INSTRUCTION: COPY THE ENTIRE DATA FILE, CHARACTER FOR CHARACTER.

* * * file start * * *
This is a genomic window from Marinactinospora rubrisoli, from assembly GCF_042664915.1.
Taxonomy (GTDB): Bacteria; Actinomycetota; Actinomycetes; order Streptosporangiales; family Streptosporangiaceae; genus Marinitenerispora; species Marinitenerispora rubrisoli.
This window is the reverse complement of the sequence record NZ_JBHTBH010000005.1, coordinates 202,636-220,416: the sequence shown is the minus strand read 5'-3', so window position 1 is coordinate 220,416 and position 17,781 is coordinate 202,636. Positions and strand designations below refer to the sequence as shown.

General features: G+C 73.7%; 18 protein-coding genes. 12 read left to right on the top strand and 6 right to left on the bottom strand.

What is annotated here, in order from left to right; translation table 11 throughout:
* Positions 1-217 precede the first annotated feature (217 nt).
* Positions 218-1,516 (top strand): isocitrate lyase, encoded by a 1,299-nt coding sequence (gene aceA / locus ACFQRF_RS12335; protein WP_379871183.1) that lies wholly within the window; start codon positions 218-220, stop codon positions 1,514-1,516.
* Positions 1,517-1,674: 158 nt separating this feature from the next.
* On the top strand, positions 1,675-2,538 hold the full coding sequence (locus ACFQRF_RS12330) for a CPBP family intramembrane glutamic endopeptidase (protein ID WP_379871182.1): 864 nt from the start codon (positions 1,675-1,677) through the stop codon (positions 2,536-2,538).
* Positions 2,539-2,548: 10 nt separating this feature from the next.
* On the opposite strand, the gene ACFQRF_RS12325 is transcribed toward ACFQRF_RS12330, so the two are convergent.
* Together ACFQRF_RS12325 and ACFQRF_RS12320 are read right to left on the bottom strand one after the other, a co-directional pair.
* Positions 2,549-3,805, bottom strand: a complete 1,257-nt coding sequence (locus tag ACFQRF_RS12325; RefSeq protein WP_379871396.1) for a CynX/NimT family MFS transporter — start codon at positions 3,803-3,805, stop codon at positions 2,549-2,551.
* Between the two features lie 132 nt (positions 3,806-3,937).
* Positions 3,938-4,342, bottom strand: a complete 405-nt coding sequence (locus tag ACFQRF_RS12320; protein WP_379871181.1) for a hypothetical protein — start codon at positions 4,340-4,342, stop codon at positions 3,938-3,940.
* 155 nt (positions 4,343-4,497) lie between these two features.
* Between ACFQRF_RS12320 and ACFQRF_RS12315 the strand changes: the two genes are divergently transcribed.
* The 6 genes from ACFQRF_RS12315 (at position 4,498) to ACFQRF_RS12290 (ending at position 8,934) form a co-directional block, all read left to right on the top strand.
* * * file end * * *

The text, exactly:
This is a genomic window from Marinactinospora rubrisoli, from assembly GCF_042664915.1.
Taxonomy (GTDB): Bacteria; Actinomycetota; Actinomycetes; order Streptosporangiales; family Streptosporangiaceae; genus Marinitenerispora; species Marinitenerispora rubrisoli.
This window is the reverse complement of the sequence record NZ_JBHTBH010000005.1, coordinates 202,636-220,416: the sequence shown is the minus strand read 5'-3', so window position 1 is coordinate 220,416 and position 17,781 is coordinate 202,636. Positions and strand designations below refer to the sequence as shown.

General features: G+C 73.7%; 18 protein-coding genes. 12 read left to right on the top strand and 6 right to left on the bottom strand.

What is annotated here, in order from left to right; translation table 11 throughout:
* Positions 1-217 precede the first annotated feature (217 nt).
* Positions 218-1,516 (top strand): isocitrate lyase, encoded by a 1,299-nt coding sequence (gene aceA / locus ACFQRF_RS12335; protein WP_379871183.1) that lies wholly within the window; start codon positions 218-220, stop codon positions 1,514-1,516.
* Positions 1,517-1,674: 158 nt separating this feature from the next.
* On the top strand, positions 1,675-2,538 hold the full coding sequence (locus ACFQRF_RS12330) for a CPBP family intramembrane glutamic endopeptidase (protein ID WP_379871182.1): 864 nt from the start codon (positions 1,675-1,677) through the stop codon (positions 2,536-2,538).
* Positions 2,539-2,548: 10 nt separating this feature from the next.
* On the opposite strand, the gene ACFQRF_RS12325 is transcribed toward ACFQRF_RS12330, so the two are convergent.
* Together ACFQRF_RS12325 and ACFQRF_RS12320 are read right to left on the bottom strand one after the other, a co-directional pair.
* Positions 2,549-3,805, bottom strand: a complete 1,257-nt coding sequence (locus tag ACFQRF_RS12325; RefSeq protein WP_379871396.1) for a CynX/NimT family MFS transporter — start codon at positions 3,803-3,805, stop codon at positions 2,549-2,551.
* Between the two features lie 132 nt (positions 3,806-3,937).
* Positions 3,938-4,342, bottom strand: a complete 405-nt coding sequence (locus tag ACFQRF_RS12320; protein WP_379871181.1) for a hypothetical protein — start codon at positions 4,340-4,342, stop codon at positions 3,938-3,940.
* 155 nt (positions 4,343-4,497) lie between these two features.
* Between ACFQRF_RS12320 and ACFQRF_RS12315 the strand changes: the two genes are divergently transcribed.
* The 6 genes from ACFQRF_RS12315 (at position 4,498) to ACFQRF_RS12290 (ending at position 8,934) form a co-directional block, all read left to right on the top strand.